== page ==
New position may improve future of journalism education

Marisol Medina/Staff Writer

Innovator in Residence. That’s the title that will sport a newcomer and innovator, thanks to an initiative organized by the School of Journalism and Mass Communication.

The Innovator in Residence will lead the way to a more digitally-oriented curriculum by working with students and faculty developing cutting-edge media projects and new courses geared to make the students digital know-it-alls.

Raul Reis, SJMC Dean, said his vision for the school prioritizes innovation not only technological but also in the way students are taught.

“I think that a school of journalism and mass communication has to prepare students to deal with the future and what the future of media and communication will be,” he said.

The program is the first in the country and it comes to FIU through a $1.25 million endowment previously awarded by the James L. Knight Foundation. In addition, the foundation has also granted SJMC $150,000 over three years to support the initiative.

“We will profit from someone in the industry who can come here and talk about the technology industry and what the future will be about,” said Reis.

The innovator will be rotated every year, and active professionals in the field are invited to apply.

“We are looking at what we don’t have,” said Reis, adding that the ideal candidate would be someone that could bring skills the school currently doesn’t teach.

Matt Haggman, program director at Knight Foundation, said the initiative will not only strengthen FIU’s journalism program, but will also succeed in bringing important thinkers to Miami.

“These thought leaders will have the opportunity to explore the many ideas burgeoning in the city and help further fuel this momentum,” he said.

Eric Newton, Knight Foundation senior adviser to the president, said that these type of positions are rare in journalism education but they can lead to important change.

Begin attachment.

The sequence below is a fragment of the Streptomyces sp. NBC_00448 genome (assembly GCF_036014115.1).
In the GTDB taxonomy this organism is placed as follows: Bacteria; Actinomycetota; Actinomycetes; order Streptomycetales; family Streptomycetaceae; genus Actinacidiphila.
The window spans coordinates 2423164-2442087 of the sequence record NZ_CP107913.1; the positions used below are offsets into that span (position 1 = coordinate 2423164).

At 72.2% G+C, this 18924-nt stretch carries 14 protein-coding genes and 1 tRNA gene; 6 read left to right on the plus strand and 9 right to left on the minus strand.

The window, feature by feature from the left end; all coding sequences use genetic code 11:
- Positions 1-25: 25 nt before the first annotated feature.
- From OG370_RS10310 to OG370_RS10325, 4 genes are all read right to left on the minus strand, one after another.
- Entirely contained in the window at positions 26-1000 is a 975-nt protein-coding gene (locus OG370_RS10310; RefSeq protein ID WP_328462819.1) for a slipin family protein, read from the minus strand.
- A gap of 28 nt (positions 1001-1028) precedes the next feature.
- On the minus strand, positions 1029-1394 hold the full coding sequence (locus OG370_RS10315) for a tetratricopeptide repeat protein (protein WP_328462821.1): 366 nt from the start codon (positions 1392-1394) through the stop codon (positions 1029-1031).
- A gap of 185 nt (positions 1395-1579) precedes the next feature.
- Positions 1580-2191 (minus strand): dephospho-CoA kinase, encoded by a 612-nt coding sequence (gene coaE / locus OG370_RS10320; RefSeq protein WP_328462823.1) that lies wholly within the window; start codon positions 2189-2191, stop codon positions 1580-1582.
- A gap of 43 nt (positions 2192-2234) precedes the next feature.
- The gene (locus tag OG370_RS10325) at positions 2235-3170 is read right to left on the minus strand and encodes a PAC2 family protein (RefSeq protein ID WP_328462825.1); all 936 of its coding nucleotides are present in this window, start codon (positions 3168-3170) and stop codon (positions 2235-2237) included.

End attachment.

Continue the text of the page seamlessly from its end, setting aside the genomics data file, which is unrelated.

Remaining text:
Talking about the future of media, Reis said he believes news will never cease to exist, because people need information. However, content needs to be rich and most of all, attractive.

He imagines the innovator will engage in project-based teaching in things like social media, search engine optimization or web developing.

“We have to teach people how to do all the traditional things a reporter does, and also teach the new skills while anticipating what the future will look like,” said Reis.

He said that foundations such as the Knight Foundation, are looking at how journalism is taught, and one of the things they are proposing is the teaching hospital.

“Think about how doctors are taught, by being in a hospital, surrounded by real doctors, working with real patients,” he said.

He said the model is about partnering up with media, like newspapers and television stations, websites, public relations and advertising agencies to give students a hands-on training, and is already being implemented at SJMC.

“This is a big deal,” he said. “It gives us more prominence nationally, and is very transformational, not only for what it is, but for it can become.”

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